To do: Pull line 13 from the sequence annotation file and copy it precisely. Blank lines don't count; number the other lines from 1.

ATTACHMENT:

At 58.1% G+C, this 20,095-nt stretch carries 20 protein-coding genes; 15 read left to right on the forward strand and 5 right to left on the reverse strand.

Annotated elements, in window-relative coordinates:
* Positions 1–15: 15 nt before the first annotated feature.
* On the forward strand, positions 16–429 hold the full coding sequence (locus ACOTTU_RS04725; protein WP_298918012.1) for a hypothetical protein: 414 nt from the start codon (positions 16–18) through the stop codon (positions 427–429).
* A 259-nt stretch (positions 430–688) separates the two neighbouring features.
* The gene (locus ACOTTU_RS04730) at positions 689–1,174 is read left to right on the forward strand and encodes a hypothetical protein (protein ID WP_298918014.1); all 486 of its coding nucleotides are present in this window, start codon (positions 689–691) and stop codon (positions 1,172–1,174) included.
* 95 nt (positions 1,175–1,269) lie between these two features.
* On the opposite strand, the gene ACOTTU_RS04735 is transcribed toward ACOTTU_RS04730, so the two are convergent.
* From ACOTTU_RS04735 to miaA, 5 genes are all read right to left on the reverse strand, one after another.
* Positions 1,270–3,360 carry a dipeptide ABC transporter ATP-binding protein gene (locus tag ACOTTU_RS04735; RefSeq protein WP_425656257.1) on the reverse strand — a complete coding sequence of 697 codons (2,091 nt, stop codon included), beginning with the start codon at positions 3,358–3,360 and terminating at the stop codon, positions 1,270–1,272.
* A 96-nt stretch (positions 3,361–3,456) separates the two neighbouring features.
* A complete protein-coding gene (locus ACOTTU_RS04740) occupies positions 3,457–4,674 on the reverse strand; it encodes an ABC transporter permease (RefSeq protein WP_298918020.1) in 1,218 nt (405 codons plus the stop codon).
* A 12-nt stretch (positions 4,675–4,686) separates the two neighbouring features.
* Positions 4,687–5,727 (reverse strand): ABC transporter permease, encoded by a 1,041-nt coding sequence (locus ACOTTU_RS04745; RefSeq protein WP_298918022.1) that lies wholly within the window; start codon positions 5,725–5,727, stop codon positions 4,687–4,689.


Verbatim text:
* A 12-nt stretch (positions 4,675–4,686) separates the two neighbouring features.